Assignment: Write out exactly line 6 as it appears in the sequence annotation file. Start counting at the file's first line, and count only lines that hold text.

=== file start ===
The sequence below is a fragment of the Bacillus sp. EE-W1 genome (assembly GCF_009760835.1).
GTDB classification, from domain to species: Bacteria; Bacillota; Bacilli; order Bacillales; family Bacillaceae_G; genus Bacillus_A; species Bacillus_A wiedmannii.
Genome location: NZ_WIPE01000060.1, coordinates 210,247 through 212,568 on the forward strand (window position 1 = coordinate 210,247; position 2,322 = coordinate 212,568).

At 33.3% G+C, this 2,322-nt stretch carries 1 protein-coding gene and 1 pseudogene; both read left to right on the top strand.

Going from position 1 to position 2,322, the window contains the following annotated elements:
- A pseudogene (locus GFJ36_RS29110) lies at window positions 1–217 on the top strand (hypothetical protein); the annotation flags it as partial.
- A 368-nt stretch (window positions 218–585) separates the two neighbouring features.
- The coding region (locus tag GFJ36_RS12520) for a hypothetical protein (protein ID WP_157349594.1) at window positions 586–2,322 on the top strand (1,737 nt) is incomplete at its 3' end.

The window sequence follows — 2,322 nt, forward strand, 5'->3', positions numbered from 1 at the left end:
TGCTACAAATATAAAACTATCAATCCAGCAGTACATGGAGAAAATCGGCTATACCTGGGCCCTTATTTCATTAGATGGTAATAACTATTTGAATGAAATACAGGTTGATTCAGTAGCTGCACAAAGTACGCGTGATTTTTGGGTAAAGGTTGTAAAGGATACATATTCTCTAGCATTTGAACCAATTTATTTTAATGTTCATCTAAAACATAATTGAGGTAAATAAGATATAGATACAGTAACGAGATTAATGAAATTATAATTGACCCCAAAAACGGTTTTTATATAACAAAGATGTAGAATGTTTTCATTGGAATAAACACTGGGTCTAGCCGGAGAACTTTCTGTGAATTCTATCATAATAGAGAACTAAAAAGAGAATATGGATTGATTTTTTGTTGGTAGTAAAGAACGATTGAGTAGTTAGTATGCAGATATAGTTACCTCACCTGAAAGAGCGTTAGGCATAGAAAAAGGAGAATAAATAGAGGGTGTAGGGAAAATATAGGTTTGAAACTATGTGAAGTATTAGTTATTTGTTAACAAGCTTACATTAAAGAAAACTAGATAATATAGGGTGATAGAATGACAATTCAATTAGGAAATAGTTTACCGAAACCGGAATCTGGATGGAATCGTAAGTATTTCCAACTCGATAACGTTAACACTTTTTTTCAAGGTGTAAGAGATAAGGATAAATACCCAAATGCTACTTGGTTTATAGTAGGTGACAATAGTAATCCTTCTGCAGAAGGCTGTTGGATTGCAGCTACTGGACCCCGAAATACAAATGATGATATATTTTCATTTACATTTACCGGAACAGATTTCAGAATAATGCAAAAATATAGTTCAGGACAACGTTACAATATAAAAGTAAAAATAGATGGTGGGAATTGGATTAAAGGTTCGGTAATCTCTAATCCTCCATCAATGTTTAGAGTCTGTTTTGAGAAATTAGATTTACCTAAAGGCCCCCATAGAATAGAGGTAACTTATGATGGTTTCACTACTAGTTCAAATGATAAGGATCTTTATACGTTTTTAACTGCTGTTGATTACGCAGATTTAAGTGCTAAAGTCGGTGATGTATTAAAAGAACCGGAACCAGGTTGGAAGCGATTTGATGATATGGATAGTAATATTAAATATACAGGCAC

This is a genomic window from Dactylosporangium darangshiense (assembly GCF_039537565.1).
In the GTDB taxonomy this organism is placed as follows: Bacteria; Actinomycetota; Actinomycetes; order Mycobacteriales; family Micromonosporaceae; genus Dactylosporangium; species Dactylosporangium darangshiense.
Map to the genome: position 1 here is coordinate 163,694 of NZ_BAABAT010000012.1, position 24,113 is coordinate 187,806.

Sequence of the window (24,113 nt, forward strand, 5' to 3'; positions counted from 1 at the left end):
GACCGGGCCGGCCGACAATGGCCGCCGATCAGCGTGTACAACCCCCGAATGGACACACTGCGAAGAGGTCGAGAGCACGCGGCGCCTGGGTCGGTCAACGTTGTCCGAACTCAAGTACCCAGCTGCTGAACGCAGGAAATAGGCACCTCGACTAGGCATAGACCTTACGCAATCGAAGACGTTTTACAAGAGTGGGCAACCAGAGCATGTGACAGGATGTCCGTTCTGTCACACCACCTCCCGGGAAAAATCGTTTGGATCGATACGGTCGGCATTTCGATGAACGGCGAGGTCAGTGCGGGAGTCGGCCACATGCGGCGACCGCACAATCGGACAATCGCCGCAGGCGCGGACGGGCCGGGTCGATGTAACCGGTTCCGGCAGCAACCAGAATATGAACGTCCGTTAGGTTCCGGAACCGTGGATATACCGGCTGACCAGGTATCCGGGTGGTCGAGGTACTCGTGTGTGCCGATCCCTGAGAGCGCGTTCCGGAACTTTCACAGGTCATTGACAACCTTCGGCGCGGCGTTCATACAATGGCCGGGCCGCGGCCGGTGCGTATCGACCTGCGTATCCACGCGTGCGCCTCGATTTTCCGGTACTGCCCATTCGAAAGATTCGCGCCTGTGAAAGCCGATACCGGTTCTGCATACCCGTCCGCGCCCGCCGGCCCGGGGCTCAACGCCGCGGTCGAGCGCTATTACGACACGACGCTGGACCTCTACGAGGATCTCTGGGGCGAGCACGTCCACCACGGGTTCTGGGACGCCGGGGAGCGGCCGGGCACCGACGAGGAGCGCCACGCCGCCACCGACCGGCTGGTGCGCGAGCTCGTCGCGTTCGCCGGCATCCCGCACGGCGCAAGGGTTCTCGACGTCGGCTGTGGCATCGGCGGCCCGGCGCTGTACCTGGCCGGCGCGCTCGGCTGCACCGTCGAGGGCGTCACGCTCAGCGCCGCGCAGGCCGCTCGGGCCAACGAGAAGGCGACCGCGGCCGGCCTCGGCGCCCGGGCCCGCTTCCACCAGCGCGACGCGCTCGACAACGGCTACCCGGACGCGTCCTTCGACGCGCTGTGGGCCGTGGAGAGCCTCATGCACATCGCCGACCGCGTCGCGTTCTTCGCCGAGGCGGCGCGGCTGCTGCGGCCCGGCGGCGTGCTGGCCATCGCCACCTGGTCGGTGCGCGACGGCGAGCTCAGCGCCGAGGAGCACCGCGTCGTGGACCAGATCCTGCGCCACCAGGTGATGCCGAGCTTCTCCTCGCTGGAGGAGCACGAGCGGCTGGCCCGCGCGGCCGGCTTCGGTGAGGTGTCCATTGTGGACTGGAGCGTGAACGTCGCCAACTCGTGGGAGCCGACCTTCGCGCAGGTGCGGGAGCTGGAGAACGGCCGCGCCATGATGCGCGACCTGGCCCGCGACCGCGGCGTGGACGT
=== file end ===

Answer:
- A pseudogene (locus GFJ36_RS29110) lies at window positions 1–217 on the top strand (hypothetical protein); the annotation flags it as partial.